Greenway reaches out
Medford's bike and trail system will branch out under a $540,000 project to extend a path from the Bear Creek Greenway to Ellendale Avenue.
A 1,500-foot portion of the Larson Creek Greenway Trail, which will begin near Interstate 5's south Medford interchange, is the first phase of a pathway that ultimately will extend to North Phoenix Road.
Jerome Johnson, a 58-year-old Medford resident who pedals 20 miles three times a week, said he's all for more trails to cycle on.
"The Greenway path — that's a beautiful place," he said.
According to the city's master plan, the Larson Creek trail eventually will wend its way around the Quail Point Golf Course, then behind St. Mary's School.
The City Council approved an agreement Thursday with the Oregon Department of Transportation to proceed with the project.
Even with the agreement in hand, work on the trail is still about two years off.
Easements for rights of way, which include land owned by Rogue Valley Manor, could be purchased by July 2013.
Plans for the project should take shape by December 2013, then it could go to bid by April 2014.
The project will have federal and state oversight because federal transportation dollars make up the bulk of the funds.
St. Mary's Principal Frank Phillips said there is already a small section of the pathway that has been paved for many years, running along the east side of Black Oak Drive.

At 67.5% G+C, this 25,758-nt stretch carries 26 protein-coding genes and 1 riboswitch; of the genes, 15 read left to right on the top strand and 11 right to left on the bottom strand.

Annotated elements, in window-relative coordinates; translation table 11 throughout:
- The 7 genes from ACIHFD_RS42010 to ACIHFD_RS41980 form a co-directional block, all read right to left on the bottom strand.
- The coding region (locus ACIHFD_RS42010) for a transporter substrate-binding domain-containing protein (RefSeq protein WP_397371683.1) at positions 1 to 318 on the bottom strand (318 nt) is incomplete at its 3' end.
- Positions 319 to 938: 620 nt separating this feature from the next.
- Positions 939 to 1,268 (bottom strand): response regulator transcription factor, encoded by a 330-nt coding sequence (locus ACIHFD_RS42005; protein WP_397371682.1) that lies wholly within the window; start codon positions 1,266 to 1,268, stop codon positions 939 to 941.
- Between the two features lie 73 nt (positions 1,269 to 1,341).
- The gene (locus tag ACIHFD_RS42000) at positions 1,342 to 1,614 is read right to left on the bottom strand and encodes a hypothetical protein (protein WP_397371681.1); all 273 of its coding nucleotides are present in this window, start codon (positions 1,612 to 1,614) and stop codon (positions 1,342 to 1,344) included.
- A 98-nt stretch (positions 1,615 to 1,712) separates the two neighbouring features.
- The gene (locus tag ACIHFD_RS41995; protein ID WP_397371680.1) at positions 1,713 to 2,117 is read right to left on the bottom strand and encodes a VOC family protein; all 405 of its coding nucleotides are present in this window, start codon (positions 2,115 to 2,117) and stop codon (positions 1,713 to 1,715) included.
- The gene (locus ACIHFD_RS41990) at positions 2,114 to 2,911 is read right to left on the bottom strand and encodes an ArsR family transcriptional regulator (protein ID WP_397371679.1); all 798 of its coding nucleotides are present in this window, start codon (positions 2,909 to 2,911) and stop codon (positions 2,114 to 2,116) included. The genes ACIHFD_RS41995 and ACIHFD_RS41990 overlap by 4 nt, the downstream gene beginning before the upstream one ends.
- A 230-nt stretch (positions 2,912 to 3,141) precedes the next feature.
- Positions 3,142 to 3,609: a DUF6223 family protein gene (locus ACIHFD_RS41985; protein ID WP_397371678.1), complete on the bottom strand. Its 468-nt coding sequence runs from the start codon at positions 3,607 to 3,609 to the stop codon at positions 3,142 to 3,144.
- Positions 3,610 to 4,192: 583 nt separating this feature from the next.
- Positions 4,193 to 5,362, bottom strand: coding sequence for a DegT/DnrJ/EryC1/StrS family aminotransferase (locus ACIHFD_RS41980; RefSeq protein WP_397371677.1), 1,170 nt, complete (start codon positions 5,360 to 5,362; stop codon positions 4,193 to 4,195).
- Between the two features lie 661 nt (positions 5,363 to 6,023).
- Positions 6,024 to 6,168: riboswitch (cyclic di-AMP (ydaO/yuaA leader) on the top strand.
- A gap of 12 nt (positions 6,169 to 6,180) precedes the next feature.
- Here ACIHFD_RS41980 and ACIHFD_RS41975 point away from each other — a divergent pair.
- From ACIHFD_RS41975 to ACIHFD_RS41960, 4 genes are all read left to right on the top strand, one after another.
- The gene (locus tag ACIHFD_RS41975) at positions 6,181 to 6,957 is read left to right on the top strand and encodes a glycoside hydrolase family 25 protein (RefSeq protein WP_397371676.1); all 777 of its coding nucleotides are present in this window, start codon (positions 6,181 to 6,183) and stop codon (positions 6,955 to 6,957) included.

The trail from Black Oak to Murphy Road would need to be widened and improved, with increased setbacks from existing properties.
He said Sacred Heart Parish, which owns St. Mary's, already has made provisions for the extension of the path behind the school.
"Eventually, as a citizen of Medford and not as a principal, it would be pretty nice to have bike paths throughout the city," he said. "Bike paths in Eugene definitely make it more livable."
Tom Feld, who was pedaling his recumbent tricycle along the Greenway Friday, said he supports more trails, but would like more work put into the existing path.
"They ought to take that money and repair parts of the trail that are dilapidated," the 57-year-old Medford resident said.
Feld said some parts of the asphalt trail are washed out or cracked.
Three sections of the Greenway are due for new pavement this year: a three-mile stretch from Barnett to Biddle roads in Medford, a three-and-a-half-mile stretch from Valley View Road in Ashland to Suncrest Road in Talent, and a quarter-mile spot near milepost 9 in Ashland, Greenway officials said last summer.
Sitting inside his recumbent tricycle, Feld said he carries a small broom with him to clean up portions of the trail. He said glass wine bottles are sometimes broken on the asphalt and can puncture tires.
He did say the portion of the Greenway near the south Medford interchange was in good shape.
"This is one of the newer, safer parts of the trail," he said.
Reach reporter Damian Mann at 541-776-4476, or email email@example.com.